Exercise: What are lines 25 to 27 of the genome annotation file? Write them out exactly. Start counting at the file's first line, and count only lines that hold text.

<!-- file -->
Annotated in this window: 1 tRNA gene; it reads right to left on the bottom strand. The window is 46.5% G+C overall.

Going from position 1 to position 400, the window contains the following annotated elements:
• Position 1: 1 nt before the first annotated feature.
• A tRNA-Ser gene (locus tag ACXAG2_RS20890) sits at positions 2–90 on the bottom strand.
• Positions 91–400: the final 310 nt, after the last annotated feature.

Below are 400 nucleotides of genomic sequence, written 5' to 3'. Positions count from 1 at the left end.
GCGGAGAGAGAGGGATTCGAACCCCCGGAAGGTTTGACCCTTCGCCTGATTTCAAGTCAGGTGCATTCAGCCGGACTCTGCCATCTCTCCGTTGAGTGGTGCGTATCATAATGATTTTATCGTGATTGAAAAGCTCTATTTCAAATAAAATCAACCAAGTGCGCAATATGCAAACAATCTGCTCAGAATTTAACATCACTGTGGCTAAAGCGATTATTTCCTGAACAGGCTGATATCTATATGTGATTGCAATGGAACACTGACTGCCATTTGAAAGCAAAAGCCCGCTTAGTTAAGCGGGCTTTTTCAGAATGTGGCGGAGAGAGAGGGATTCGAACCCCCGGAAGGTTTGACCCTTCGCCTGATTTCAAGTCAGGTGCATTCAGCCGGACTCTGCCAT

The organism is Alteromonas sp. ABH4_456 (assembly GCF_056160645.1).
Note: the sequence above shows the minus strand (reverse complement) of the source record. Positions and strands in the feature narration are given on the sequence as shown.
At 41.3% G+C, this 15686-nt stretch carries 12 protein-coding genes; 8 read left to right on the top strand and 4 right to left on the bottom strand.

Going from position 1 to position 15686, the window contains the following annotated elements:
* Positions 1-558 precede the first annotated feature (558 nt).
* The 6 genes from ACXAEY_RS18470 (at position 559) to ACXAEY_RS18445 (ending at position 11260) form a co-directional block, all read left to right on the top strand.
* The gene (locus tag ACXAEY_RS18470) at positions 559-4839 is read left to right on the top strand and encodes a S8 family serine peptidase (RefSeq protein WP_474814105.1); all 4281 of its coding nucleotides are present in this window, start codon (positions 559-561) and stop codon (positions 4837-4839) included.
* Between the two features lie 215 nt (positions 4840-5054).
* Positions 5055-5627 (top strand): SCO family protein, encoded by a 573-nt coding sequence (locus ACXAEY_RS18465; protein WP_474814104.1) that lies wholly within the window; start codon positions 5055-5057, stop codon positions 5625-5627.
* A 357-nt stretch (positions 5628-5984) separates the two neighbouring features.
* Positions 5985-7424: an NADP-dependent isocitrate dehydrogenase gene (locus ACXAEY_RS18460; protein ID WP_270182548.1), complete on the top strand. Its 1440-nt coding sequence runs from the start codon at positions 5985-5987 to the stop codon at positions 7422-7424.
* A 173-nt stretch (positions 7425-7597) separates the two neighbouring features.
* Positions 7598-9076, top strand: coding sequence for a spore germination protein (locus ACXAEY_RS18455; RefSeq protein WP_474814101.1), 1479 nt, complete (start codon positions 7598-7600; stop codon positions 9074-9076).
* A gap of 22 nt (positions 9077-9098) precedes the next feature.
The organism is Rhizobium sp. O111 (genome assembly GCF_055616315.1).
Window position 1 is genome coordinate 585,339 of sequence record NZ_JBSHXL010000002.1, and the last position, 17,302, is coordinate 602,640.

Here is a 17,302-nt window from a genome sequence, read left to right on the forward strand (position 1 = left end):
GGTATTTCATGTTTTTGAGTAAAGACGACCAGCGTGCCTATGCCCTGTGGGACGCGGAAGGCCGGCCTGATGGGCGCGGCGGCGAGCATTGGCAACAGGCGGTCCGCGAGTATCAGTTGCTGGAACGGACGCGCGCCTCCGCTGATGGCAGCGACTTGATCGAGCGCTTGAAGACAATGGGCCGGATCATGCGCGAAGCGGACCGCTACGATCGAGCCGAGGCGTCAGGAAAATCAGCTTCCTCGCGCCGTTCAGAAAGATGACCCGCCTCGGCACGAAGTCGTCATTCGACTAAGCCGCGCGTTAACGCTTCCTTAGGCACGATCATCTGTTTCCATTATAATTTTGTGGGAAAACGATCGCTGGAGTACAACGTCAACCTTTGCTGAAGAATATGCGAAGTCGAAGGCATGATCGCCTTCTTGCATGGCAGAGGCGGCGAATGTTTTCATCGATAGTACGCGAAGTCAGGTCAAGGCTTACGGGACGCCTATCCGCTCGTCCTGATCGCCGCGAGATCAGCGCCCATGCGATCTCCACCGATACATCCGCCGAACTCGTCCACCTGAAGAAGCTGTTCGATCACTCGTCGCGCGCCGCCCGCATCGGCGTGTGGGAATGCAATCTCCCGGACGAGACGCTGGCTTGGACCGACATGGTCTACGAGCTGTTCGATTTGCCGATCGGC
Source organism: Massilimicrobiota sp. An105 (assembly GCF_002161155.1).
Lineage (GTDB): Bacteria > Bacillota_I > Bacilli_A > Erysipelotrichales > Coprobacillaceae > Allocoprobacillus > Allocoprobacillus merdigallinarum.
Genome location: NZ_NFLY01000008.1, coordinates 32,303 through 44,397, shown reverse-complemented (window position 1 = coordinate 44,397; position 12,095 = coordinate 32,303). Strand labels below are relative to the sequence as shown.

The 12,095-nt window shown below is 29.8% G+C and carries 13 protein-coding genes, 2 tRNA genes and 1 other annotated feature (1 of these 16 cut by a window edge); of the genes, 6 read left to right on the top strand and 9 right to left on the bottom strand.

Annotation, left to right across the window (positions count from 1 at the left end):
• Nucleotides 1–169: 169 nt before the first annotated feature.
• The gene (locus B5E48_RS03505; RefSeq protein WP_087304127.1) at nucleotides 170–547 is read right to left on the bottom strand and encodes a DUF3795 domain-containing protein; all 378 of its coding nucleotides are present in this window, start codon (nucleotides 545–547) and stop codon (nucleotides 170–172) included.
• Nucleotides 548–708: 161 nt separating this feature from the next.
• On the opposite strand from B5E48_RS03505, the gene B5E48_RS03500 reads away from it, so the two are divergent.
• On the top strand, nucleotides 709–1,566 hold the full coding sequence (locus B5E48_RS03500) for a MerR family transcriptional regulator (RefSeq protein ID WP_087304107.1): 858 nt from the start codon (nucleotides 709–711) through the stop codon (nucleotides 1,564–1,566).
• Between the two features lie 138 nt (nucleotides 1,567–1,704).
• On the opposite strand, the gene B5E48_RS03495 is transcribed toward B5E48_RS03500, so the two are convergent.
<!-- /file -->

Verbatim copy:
GGTATTTCATGTTTTTGAGTAAAGACGACCAGCGTGCCTATGCCCTGTGGGACGCGGAAGGCCGGCCTGATGGGCGCGGCGGCGAGCATTGGCAACAGGCGGTCCGCGAGTATCAGTTGCTGGAACGGACGCGCGCCTCCGCTGATGGCAGCGACTTGATCGAGCGCTTGAAGACAATGGGCCGGATCATGCGCGAAGCGGACCGCTACGATCGAGCCGAGGCGTCAGGAAAATCAGCTTCCTCGCGCCGTTCAGAAAGATGACCCGCCTCGGCACGAAGTCGTCATTCGACTAAGCCGCGCGTTAACGCTTCCTTAGGCACGATCATCTGTTTCCATTATAATTTTGTGGGAAAACGATCGCTGGAGTACAACGTCAACCTTTGCTGAAGAATATGCGAAGTCGAAGGCATGATCGCCTTCTTGCATGGCAGAGGCGGCGAATGTTTTCATCGATAGTACGCGAAGTCAGGTCAAGGCTTACGGGACGCCTATCCGCTCGTCCTGATCGCCGCGAGATCAGCGCCCATGCGATCTCCACCGATACATCCGCCGAACTCGTCCACCTGAAGAAGCTGTTCGATCACTCGTCGCGCGCCGCCCGCATCGGCGTGTGGGAATGCAATCTCCCGGACGAGACGCTGGCTTGGACCGACATGGTCTACGAGCTGTTCGATTTGCCGATCGGC
Source organism: Massilimicrobiota sp. An105 (assembly GCF_002161155.1).
Lineage (GTDB): Bacteria > Bacillota_I > Bacilli_A > Erysipelotrichales > Coprobacillaceae > Allocoprobacillus > Allocoprobacillus merdigallinarum.